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21.5 Singulars and Plurals

English count nouns have singular and plural forms. Typically, these nouns are formed by adding -s or -es. Words that end in -ch, -sh, or -s usually require the addition of -es to form the plural. Atypical plurals are formed in various ways, such as those shown in the following table.

Singular Nouns Plural Nouns
dog dogs (-s added)
table tables (-s added)
peach peaches (-es added)
wish wishes (-es added)
kiss kisses (-es added)
man men (atypical)
sheep sheep (atypical)
tooth teeth (atypical)
child children (atypical)
alumnus alumni (atypical)
leaf leaves (atypical)

Proper nouns are typically either singular or plural. Plural proper nouns usually have no singular form, and singular proper nouns usually have no plural form.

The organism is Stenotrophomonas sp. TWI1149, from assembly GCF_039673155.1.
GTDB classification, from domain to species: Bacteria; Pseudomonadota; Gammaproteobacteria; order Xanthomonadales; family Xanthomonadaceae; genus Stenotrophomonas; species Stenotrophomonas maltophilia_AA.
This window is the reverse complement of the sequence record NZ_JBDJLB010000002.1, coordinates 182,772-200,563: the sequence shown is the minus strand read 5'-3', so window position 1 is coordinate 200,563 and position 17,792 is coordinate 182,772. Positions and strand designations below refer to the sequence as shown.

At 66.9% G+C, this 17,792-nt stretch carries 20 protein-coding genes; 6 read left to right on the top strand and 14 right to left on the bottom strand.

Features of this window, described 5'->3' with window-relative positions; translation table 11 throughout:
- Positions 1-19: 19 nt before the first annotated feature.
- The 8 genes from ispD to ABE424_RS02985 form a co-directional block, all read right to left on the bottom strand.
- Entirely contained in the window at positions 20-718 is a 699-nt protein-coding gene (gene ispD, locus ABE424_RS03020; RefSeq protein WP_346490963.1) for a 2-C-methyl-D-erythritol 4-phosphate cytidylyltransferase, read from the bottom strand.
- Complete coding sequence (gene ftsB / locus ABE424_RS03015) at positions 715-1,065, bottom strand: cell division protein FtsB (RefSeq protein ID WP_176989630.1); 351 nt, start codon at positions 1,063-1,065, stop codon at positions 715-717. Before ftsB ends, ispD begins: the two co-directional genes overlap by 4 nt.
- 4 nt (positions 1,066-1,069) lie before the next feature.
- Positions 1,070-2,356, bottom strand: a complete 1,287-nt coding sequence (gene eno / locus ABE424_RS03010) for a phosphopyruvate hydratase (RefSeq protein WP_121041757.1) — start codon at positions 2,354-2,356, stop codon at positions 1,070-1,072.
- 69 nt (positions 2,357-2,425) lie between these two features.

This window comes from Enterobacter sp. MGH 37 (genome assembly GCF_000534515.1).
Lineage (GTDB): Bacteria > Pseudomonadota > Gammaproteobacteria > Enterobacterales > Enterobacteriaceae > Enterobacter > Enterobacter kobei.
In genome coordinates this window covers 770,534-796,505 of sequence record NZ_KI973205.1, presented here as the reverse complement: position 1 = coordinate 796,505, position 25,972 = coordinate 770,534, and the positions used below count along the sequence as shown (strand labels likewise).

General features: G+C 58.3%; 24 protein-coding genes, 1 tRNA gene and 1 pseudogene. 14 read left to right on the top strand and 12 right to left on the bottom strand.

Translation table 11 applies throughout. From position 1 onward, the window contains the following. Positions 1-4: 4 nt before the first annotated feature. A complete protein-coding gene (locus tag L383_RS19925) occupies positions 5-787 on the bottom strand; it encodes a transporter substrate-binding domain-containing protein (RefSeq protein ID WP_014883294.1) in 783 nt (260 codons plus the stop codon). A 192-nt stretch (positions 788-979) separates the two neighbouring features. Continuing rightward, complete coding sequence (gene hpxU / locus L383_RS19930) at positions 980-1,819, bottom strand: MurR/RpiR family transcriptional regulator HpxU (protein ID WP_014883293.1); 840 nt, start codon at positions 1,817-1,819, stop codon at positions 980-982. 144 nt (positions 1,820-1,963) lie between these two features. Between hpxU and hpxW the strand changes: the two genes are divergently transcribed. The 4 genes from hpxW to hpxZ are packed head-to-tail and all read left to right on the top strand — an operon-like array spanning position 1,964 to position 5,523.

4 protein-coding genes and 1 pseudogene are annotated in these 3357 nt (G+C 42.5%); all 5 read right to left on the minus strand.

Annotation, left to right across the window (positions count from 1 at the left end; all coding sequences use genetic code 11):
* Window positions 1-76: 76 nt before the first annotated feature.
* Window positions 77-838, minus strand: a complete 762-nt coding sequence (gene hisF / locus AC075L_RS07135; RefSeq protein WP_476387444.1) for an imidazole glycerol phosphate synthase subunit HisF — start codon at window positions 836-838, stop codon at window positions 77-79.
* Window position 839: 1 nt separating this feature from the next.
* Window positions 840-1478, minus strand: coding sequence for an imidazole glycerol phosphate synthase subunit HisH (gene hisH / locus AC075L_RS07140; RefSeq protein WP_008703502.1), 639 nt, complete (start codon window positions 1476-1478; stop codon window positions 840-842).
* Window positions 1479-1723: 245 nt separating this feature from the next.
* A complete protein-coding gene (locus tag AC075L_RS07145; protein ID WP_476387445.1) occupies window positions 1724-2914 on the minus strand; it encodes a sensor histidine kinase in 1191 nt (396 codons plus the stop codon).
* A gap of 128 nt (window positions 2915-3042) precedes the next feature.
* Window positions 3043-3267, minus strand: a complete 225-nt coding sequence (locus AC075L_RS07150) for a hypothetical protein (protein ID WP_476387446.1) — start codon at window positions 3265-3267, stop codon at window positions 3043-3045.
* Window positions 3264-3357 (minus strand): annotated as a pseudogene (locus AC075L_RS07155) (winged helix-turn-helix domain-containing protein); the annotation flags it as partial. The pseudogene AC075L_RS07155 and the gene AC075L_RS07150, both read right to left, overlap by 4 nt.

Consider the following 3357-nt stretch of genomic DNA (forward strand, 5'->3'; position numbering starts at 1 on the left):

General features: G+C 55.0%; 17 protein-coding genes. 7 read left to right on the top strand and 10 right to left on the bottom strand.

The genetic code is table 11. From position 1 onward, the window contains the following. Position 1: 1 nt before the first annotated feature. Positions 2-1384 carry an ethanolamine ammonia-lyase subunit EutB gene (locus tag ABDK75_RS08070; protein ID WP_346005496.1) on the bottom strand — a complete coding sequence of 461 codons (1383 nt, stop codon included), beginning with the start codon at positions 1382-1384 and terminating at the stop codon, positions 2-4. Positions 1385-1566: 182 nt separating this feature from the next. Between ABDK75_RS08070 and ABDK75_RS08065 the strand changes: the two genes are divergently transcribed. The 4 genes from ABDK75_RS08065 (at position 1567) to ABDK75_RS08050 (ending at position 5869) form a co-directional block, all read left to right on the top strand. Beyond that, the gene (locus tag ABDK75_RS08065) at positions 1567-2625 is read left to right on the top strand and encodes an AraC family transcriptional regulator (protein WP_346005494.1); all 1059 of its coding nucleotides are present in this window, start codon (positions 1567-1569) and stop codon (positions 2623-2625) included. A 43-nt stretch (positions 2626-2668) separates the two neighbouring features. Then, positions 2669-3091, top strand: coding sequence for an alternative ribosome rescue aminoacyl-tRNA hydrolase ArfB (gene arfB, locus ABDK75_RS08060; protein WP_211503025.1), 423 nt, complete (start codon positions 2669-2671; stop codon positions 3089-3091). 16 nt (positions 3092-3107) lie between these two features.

Singular Proper Nouns Plural Proper Nouns
Kentucky Sawtooth Mountains
Alex The Everglades

Noncount nouns typically have only one form that is basically a singular form. To quantify them, you can add a preceding phrase.

Noncount Nouns Sentences with Noncount Nouns and Quantifying Phrases
gas We put twelve gallons of gas in the car this morning.
anguish After years of anguish, he finally found happiness.